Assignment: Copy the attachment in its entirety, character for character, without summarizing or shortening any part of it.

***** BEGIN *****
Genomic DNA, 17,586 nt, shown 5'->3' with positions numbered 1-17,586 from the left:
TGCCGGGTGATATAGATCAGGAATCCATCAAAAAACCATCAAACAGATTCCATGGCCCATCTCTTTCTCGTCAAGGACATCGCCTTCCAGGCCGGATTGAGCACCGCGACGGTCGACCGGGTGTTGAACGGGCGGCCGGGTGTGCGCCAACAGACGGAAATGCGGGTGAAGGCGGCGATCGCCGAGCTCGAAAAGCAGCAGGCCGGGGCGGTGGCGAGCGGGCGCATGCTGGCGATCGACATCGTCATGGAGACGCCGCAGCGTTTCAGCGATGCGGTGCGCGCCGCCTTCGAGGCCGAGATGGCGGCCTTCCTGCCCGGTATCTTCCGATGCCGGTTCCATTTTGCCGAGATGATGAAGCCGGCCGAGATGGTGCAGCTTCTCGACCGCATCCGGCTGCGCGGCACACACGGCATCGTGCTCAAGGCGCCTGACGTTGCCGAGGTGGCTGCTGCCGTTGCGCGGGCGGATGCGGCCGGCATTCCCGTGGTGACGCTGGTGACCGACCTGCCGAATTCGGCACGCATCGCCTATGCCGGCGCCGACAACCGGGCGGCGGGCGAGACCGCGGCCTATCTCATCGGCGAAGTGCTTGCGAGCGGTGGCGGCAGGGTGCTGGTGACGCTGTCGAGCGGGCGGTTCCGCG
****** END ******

Genomic DNA, 17,586 nt, shown 5'->3' with positions numbered 1-17,586 from the left:
TGCCGGGTGATATAGATCAGGAATCCATCAAAAAACCATCAAACAGATTCCATGGCCCATCTCTTTCTCGTCAAGGACATCGCCTTCCAGGCCGGATTGAGCACCGCGACGGTCGACCGGGTGTTGAACGGGCGGCCGGGTGTGCGCCAACAGACGGAAATGCGGGTGAAGGCGGCGATCGCCGAGCTCGAAAAGCAGCAGGCCGGGGCGGTGGCGAGCGGGCGCATGCTGGCGATCGACATCGTCATGGAGACGCCGCAGCGTTTCAGCGATGCGGTGCGCGCCGCCTTCGAGGCCGAGATGGCGGCCTTCCTGCCCGGTATCTTCCGATGCCGGTTCCATTTTGCCGAGATGATGAAGCCGGCCGAGATGGTGCAGCTTCTCGACCGCATCCGGCTGCGCGGCACACACGGCATCGTGCTCAAGGCGCCTGACGTTGCCGAGGTGGCTGCTGCCGTTGCGCGGGCGGATGCGGCCGGCATTCCCGTGGTGACGCTGGTGACCGACCTGCCGAATTCGGCACGCATCGCCTATGCCGGCGCCGACAACCGGGCGGCGGGCGAGACCGCGGCCTATCTCATCGGCGAAGTGCTTGCGAGCGGTGGCGGCAGGGTGCTGGTGACGCTGTCGAGCGGGCGGTTCCGCG